The most intriguing finding of this study was that rhythmically controlled TVMS evoked bilateral in-phase leg movements as well as bilateral anti-phase leg movements, as hopping and walking, respectively, at different stimulus intensities. Threshold intensity to evoke each type of leg movement was variable across participants which was presumably due to the differences in physical size and body composition. However, it is consistent that low-intensity stimulation was more likely to evoke hopping-like movements, whereas high-intensity stimulation was more likely to evoke walking-like movements (Figures 2, 3, 5, 6). A reasonable explanation for this discrepancy is that low- and high-intensity TVMS activate distinct neuromuscular elements that have different activation thresholds, producing the different patterns of bilateral rhythmic leg movements. Theoretically, TVMS could activate not only the anterior and posterior nerve roots and intraspinal neurons but also the cutaneous receptors on the skin and muscles of the back under the stimulus coil (Fernandes et al., 2020). It is not convincing to state that the contraction of the back muscles generating the extension of the lumbar spine and the anterior tilt of the pelvis accounts for the anti-phase leg movements in the walking-like movements. Conversely, it is difficult to rule out the contribution of the contraction of the back muscles to the bilateral in-phase leg movements in the hopping-like movements. Nevertheless, the following two findings indicate that the rhythmic activation of leg muscles was certainly engaged in the production of the hopping-like movements. First, the rhythmic leg movements could not be detected without stimulus-evoked leg muscle responses (Figure 7). Second, the evoked hopping-like movements were preserved even when lumbar spine movement and anterior pelvic tilt were restricted by a lumbar corset (Figure 4). Given these facts, we favor the hypothesis that TVMS primarily activates neural elements around the lumbar spinal cord to evoke rhythmic leg movements, and that the activation of distinct neural modules is responsible for the generation of the hopping- and walking-like movements.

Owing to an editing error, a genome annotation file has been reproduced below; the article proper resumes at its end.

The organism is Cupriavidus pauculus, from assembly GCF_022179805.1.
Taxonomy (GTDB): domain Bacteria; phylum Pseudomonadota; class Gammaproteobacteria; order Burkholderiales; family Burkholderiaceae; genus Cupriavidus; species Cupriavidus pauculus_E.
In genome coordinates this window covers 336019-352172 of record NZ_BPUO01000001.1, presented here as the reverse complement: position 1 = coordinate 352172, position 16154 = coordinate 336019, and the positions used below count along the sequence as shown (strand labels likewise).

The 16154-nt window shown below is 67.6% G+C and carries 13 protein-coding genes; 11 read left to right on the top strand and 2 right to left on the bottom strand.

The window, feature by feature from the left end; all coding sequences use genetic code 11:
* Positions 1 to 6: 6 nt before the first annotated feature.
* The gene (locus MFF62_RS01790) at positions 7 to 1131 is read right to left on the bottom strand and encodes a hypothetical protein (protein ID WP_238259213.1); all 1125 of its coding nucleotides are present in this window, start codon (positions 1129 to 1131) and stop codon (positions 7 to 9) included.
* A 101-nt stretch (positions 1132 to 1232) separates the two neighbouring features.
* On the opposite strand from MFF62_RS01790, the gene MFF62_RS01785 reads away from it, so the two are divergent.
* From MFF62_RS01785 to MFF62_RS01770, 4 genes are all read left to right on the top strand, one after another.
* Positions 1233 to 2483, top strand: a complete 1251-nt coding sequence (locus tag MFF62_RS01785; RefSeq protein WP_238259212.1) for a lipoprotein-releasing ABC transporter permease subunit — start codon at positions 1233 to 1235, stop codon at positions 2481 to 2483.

Low-intensity magnetic stimulation over vertebrae excites the low threshold large diameter afferents in the dorsal roots (Zhu et al., 1992). Therefore, which movement patterns are evoked might be determined by the activation threshold at the network level. Our findings suggest that human spinal neural circuits may require considerably more inputs to generate walking-like movements than the activation of spinal motoneuron pools for hopping-like movements, which is supported by an animal model showing that the intensity of spinal electrical stimulation required to induce bilateral hindlimb locomotion is higher than the motor threshold of muscle twitches (Barthélemy et al., 2007). Previous studies have demonstrated that the spinal locomotor neural circuitry hierarchically coordinates locomotor rhythm and left-right alternation (for reviews see, Kiehn, 2006, 2016), and that both types of coordination are controlled independently by spinal interneurons (Crone et al., 2008, 2009; Kiehn et al., 2008; Restrepo et al., 2011; Zhong et al., 2011; Talpalar et al., 2013; Pocratsky et al., 2017). Experiments using in vivo animal models have shown that inactivation of those interneurons transforms the hindlimb coordination pattern from walking to hopping (Talpalar et al., 2013; Pocratsky et al., 2017). Furthermore, the deprivation of left-right alternating limb coordination preserves intralimb coordination (Pocratsky et al., 2017), supporting the concept that the hopping and walking patterns of limb coordination are mediated by distinct neural modules.